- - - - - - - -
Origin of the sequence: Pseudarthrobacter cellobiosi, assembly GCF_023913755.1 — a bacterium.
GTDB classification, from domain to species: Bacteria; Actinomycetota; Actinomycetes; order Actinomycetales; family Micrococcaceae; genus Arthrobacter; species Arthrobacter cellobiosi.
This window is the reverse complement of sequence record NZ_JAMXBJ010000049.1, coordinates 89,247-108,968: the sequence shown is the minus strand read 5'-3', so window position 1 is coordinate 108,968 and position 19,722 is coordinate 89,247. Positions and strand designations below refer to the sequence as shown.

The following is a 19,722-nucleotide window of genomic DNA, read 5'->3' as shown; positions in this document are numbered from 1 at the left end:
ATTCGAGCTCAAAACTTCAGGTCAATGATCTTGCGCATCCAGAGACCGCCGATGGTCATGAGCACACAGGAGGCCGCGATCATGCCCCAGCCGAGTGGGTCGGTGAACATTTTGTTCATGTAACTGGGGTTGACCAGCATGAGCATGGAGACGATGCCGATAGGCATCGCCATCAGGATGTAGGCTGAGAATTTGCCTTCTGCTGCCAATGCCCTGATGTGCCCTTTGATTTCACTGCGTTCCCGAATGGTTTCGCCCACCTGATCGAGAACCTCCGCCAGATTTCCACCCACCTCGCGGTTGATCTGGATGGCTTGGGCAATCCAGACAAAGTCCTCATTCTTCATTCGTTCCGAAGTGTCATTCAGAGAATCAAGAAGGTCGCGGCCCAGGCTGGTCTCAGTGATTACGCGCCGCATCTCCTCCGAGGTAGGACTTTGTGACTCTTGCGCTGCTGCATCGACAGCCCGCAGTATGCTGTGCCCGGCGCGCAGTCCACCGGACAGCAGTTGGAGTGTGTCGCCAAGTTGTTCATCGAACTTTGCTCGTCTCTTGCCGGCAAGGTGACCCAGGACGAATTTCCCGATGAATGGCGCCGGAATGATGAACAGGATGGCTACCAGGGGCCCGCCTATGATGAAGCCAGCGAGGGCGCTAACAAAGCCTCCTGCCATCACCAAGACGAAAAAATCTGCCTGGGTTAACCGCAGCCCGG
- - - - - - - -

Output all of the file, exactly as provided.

Origin of the sequence: Pseudarthrobacter cellobiosi, assembly GCF_023913755.1 — a bacterium.
GTDB classification, from domain to species: Bacteria; Actinomycetota; Actinomycetes; order Actinomycetales; family Micrococcaceae; genus Arthrobacter; species Arthrobacter cellobiosi.
This window is the reverse complement of sequence record NZ_JAMXBJ010000049.1, coordinates 89,247-108,968: the sequence shown is the minus strand read 5'-3', so window position 1 is coordinate 108,968 and position 19,722 is coordinate 89,247. Positions and strand designations below refer to the sequence as shown.

The following is a 19,722-nucleotide window of genomic DNA, read 5'->3' as shown; positions in this document are numbered from 1 at the left end:
ATTCGAGCTCAAAACTTCAGGTCAATGATCTTGCGCATCCAGAGACCGCCGATGGTCATGAGCACACAGGAGGCCGCGATCATGCCCCAGCCGAGTGGGTCGGTGAACATTTTGTTCATGTAACTGGGGTTGACCAGCATGAGCATGGAGACGATGCCGATAGGCATCGCCATCAGGATGTAGGCTGAGAATTTGCCTTCTGCTGCCAATGCCCTGATGTGCCCTTTGATTTCACTGCGTTCCCGAATGGTTTCGCCCACCTGATCGAGAACCTCCGCCAGATTTCCACCCACCTCGCGGTTGATCTGGATGGCTTGGGCAATCCAGACAAAGTCCTCATTCTTCATTCGTTCCGAAGTGTCATTCAGAGAATCAAGAAGGTCGCGGCCCAGGCTGGTCTCAGTGATTACGCGCCGCATCTCCTCCGAGGTAGGACTTTGTGACTCTTGCGCTGCTGCATCGACAGCCCGCAGTATGCTGTGCCCGGCGCGCAGTCCACCGGACAGCAGTTGGAGTGTGTCGCCAAGTTGTTCATCGAACTTTGCTCGTCTCTTGCCGGCAAGGTGACCCAGGACGAATTTCCCGATGAATGGCGCCGGAATGATGAACAGGATGGCTACCAGGGGCCCGCCTATGATGAAGCCAGCGAGGGCGCTAACAAAGCCTCCTGCCATCACCAAGACGAAAAAATCTGCCTGGGTTAACCGCAGCCCGG